change of heart must begin with how the less fortunate are perceived
throughout society.  The less fortunate must be perceived as having
value merely by virtue of being human, with lives worthy of being
protection in the first place. 

According to Habermas, this
concern with society in general is the next stage in the development of
morality: altruism.  Altruism is an ability to be concerned about an
Other, the ability to be concerned with how that second party will be
affected by our decisions.  If we are so concerned, then we don’t use
the wrong blend of sand to make our concrete, and we use enough steel
rebar to make sure the buildings are properly supported.  Why?  Because
of police?  No.  Because we don’t want to be responsible for the deaths
of people inside, no matter who they might be, when the inevitable
earthquake shakes the ground.  We have developed an altruistic
concern.  We recognize that laws are for the greater good of society. 

If
I recall, Habermas goes so far as to equate this level of morality with
the moral development one could expect of a ten year old.  The person
concerned only about getting caught, on the other hand, Habarmas
equates as being on the same stage of moral development as a three year
old child. 

Vastly oversimplifying in my brief summary, the
next stage above the specific concern for others in our group,
according to Habermas, is a general concern for overall good.  In
philosophy this might be very similar to Hedonism (what action brings
the most overall happiness).  This level is characterized by a concern
that goes beyond merely you or me and the person in the building.  It’s
a concern that says we should be worried about all buildings and make
sure they are all safe for all people. 

And then at the top of
his moral pyramid (perhaps the moral equivalent of self actualization
in Maslow’s Triangle) is a generally altruistic concern for adherence
with moral principles because they are good in and of themselves for
the benefit of all people.  Just as most people never reach Maslow’s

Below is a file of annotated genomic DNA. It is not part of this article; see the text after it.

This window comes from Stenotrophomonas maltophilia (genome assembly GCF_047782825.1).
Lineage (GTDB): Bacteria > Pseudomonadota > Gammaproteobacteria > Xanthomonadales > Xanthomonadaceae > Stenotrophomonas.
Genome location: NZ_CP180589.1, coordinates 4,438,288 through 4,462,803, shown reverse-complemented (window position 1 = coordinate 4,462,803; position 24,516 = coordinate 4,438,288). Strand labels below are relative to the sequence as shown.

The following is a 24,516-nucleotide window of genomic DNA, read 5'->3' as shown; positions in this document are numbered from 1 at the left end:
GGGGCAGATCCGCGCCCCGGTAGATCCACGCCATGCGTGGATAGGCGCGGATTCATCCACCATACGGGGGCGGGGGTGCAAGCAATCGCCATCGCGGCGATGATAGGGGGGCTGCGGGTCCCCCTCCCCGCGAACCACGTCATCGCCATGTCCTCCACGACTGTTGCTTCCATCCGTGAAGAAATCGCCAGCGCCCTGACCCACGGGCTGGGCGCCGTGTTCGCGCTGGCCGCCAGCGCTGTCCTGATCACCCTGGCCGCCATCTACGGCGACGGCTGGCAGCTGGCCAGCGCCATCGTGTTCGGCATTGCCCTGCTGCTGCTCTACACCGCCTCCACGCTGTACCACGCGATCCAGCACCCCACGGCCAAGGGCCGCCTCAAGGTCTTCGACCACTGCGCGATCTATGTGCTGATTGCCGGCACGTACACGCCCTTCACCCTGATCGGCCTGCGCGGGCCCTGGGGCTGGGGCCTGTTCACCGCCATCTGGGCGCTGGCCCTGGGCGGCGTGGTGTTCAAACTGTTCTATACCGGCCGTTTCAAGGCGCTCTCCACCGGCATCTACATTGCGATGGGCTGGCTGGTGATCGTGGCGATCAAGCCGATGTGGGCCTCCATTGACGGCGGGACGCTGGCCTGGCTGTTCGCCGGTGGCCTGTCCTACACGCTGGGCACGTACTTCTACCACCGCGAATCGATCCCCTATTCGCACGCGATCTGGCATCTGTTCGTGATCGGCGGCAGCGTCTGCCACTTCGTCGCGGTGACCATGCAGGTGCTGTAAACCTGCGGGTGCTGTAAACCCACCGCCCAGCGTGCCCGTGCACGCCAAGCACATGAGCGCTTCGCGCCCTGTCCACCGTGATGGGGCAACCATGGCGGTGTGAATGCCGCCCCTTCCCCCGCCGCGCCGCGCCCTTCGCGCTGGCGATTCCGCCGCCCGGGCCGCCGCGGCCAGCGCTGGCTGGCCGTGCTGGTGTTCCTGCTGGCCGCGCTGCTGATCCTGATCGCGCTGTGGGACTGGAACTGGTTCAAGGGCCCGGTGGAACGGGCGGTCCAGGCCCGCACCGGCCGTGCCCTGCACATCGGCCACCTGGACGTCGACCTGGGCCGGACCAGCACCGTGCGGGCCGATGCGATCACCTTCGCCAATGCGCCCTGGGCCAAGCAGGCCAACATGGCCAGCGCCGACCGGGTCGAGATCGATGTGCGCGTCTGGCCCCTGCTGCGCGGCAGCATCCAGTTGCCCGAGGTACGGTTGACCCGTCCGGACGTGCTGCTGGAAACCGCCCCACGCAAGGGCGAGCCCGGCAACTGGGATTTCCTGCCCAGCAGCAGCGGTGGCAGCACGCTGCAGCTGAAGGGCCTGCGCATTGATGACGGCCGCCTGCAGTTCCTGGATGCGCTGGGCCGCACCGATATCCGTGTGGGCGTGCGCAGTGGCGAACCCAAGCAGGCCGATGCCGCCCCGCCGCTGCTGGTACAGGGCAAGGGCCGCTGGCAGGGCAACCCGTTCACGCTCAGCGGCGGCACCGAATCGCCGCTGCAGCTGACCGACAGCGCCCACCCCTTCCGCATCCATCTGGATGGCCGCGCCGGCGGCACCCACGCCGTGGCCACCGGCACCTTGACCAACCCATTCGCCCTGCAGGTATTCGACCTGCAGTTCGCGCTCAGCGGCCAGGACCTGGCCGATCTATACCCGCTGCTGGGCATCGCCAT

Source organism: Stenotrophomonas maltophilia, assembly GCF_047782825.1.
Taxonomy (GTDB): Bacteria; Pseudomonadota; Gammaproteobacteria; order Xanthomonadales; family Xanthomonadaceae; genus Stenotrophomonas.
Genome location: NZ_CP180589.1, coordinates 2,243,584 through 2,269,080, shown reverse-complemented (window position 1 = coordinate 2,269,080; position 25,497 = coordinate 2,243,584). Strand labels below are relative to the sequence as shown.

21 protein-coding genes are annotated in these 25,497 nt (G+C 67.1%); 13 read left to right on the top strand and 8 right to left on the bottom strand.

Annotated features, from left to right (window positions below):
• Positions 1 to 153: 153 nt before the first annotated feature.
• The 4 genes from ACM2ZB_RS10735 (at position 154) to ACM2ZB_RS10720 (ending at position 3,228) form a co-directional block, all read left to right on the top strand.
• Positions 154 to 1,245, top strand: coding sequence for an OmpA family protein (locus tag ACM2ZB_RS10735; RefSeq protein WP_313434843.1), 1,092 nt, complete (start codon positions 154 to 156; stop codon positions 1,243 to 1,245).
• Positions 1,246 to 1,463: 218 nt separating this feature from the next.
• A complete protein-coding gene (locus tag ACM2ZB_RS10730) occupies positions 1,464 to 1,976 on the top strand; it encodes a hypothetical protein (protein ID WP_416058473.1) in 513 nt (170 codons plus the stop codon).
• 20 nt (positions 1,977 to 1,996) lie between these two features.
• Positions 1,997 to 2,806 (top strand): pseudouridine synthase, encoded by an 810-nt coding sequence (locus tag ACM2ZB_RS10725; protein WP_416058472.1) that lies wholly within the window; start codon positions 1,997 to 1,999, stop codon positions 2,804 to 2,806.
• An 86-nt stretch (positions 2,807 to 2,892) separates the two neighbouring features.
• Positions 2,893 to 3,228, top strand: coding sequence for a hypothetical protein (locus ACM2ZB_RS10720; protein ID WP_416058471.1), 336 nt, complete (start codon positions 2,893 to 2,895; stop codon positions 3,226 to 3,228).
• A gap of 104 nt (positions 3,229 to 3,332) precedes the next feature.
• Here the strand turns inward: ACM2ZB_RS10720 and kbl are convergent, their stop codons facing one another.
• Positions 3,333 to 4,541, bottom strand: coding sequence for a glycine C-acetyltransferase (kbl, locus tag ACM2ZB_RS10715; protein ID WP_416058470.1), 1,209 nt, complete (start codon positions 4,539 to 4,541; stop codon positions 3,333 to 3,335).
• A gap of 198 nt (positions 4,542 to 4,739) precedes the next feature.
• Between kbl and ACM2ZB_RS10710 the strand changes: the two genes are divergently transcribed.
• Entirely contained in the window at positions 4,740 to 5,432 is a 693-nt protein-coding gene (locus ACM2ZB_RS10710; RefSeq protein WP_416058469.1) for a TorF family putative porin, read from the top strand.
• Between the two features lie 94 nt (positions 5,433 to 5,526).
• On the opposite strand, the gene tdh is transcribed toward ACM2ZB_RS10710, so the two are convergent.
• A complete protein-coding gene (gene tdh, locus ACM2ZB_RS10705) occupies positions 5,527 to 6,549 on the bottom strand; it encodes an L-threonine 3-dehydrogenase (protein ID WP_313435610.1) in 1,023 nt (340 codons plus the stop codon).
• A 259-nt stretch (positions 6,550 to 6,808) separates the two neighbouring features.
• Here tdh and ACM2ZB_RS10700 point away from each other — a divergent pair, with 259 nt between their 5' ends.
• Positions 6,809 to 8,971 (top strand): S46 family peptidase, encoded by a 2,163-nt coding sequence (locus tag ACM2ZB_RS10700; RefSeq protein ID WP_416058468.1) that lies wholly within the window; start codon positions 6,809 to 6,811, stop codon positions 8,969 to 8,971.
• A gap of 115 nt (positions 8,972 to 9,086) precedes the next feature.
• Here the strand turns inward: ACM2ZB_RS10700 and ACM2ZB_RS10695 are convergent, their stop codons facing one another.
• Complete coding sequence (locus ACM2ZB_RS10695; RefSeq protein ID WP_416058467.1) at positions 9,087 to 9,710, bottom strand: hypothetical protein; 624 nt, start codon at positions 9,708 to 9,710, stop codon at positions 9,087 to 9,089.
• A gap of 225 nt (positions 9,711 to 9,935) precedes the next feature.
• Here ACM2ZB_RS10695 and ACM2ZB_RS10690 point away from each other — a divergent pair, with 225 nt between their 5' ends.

stage of "self actualization," most people similarly never reach the
stage of being morally altruistic.  Most remain centered somewhere
around the self or immediate loved ones, tribe, or culture. 

In
my experience, most people I encounter in my daily life, on the street
here in China, are operating at the very base level.  Just today, for
example, I was riding my bicycle along the street.  A car pulled out
right in front of me and stopped.  If I hadn’t been able to stop in
time, I would have been hurt.  The driver, a young female, wasn’t
malicious. She simply was not concerned in any way for me one way or
the other.  No concern whatsoever.  In her life, I and my bicycle were
of such little consequence that we did not exist.  If I had hit her
car, her main concern would have been whether I left a scratch. 

Two
days ago during Munchkin’s swimming class, I had a different but
similar experience.  A woman, with two children in tow, assisted by her
mother and two paid helpers to manage the two children (conspicuously
wealthy), interrupted the swimming class to try and have a private
conversation with the swimming coach.  I sensed the attitude written
all over her:  "I have prestige, I can demand the coach’s time at the
expense of others, and (implied), the other people in the class are
worthless to me." 

This also happens in my home culture, of
course.  There are people who cut in line, people who break the rules,
people who speed their cars in school zones.  Implicitly, the message
all of these people are sending is, "I am concerned for myself, I am